In a packed hall near the southern shore of Vancouver’s False Creek, Elizabeth May, the leader of the federal Green party, detailed what imperils our country and our world. During her speech at the Green party gala on November 16, she touched on the dire threat of climate change -- but it was her depiction of her fellow members of Parliament which might have counted as the most astounding and disillusioning.
In a message she repeated in front of a cheering crowd of 1,300 in Victoria on November 19, she pointed out that many of her colleagues -- NDP, Liberal, and Conservative -- are directed on how to vote on various pieces of legislation. And, in light of that, they simply don’t read much of the legislation which lands on their desks. They don’t have to, they reason -- and, as she suggests, if they did, they might be appalled by what they’re voting for. So they just avoid the trouble and refrain from reading it at all.
Consequently, the Canadian democratic tradition of responsible governance is in peril. Our politicians are not informing themselves about important pieces of legislation. And they’re letting things through which will benefit corporations while hurting many people -- all without their consultation.
This is where the pending ratification of the Canada-China Foreign Investment Promotion and Protection Agreement (FIPA) enters the picture. This FIPA, a treatise which enforces binding obligations in favour of foreign investors, will not be Canada’s first with another state, but it certainly ranks among the least transparent. It will also do far more to serve the interests of Chinese investors than Canadian citizens.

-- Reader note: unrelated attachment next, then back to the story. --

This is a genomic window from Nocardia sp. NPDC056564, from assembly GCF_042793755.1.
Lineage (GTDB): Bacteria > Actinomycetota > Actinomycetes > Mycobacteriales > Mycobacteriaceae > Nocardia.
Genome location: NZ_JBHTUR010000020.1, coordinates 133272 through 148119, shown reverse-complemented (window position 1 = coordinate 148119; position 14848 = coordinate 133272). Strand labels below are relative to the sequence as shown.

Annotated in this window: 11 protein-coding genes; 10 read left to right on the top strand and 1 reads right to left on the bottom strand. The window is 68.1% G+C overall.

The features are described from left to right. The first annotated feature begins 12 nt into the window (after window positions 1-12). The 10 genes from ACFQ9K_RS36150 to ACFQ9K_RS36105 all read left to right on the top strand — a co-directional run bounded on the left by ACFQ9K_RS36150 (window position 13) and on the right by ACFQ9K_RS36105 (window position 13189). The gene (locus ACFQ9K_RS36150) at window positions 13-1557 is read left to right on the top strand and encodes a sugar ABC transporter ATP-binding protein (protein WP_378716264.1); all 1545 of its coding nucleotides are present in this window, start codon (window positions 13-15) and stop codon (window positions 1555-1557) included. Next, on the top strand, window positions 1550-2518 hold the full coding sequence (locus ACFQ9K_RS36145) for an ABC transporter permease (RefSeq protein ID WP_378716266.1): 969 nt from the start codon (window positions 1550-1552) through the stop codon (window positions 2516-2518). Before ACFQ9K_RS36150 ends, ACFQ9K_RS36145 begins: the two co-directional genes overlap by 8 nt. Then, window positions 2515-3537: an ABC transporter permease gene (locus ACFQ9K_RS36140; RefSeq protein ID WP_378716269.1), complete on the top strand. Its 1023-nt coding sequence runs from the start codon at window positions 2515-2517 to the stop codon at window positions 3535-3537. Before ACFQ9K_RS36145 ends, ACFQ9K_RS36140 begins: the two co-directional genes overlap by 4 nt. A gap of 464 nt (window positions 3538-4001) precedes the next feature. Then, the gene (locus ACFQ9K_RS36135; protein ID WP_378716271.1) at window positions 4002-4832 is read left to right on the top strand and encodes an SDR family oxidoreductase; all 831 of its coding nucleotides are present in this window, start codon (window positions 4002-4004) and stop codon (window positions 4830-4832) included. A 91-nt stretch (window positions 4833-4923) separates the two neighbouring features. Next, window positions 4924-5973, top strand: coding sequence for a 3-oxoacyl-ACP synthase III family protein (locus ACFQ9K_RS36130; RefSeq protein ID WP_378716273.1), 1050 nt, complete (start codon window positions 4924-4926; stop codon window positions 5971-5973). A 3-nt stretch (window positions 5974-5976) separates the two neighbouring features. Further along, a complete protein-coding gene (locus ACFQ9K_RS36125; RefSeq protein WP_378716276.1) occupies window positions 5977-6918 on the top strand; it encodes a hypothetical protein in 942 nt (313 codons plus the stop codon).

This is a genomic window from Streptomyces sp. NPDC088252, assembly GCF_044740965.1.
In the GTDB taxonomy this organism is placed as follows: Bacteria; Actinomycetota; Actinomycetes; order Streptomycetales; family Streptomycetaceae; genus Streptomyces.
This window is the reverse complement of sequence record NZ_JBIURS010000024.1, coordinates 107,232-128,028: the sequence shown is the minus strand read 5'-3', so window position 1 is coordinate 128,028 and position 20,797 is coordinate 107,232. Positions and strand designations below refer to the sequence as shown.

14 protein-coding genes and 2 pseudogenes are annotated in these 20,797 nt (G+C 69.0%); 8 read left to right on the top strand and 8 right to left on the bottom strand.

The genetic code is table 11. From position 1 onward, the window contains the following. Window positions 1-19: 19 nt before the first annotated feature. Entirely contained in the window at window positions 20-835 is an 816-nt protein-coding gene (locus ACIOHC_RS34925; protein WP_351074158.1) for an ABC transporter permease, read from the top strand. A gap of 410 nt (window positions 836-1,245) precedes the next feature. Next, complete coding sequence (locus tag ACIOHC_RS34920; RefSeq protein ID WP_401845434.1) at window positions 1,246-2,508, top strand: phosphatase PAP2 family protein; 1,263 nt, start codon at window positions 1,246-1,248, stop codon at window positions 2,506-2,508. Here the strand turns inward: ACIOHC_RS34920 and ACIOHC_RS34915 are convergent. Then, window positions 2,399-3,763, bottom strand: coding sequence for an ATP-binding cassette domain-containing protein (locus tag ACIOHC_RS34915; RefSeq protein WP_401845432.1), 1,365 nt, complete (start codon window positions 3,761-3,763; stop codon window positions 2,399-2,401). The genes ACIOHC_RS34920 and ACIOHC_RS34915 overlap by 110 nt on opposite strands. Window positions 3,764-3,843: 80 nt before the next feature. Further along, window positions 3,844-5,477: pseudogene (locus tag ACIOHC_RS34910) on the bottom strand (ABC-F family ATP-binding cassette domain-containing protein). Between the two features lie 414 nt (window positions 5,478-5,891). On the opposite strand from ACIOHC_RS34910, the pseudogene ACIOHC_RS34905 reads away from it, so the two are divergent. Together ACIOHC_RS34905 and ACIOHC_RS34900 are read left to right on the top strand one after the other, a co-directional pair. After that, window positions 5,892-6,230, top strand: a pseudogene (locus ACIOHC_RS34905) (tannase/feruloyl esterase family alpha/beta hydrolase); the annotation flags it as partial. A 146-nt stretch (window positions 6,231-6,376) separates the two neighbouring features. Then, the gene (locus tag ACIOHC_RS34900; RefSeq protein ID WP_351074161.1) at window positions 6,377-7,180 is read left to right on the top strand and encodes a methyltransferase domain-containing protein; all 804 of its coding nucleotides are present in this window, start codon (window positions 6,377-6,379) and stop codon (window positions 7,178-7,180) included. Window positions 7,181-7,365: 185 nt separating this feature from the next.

“Its main role is to protect Chinese-owned assets from legislatures, governments, and courts in Canada, and vice versa,” writes Gus Van Harten, a professor at Osgoode Hall Law School and author of Investment Treaty Arbitration and Public Law. “Because there is more Chinese investment in Canada than Canadian ownership in China, the treaty’s investor protection mechanism puts disproportionate risks and constraints on Canada.”
There’s far more to this proposed treaty than many of us currently know. And it’s time our leaders communicate this reality to the people. Fortunately, there are some leaders still willing to do just that. Elizabeth May was the first to ring the alarm on FIPA. After Stephen Harper signed the FIPA agreement on September 9 without broad consensus, May asked, 10 days later during question period, when the text of the treaty would be made public. A week later she held a press conference, raising the possibility that Canada would become a “resource colony” if FIPA went through. It was only on October 31 -- nearly two months after Harper’s first move -- when the leaders of the Liberal party and the NDP finally raised the issue during question period.
May’s example speaks to the power of independent thought when many of our elected officials have no real incentive to engage in such a thing themselves. The Green party -- federal, provincial, and municipal -- represents the interests of those engaged in clear and sustained analysis of the issues that will affect us all. In times like these, the people deserve representatives who embody these pivotal practices.
This article was originally co-written with Andrew Weaver for the Georgia Straight.
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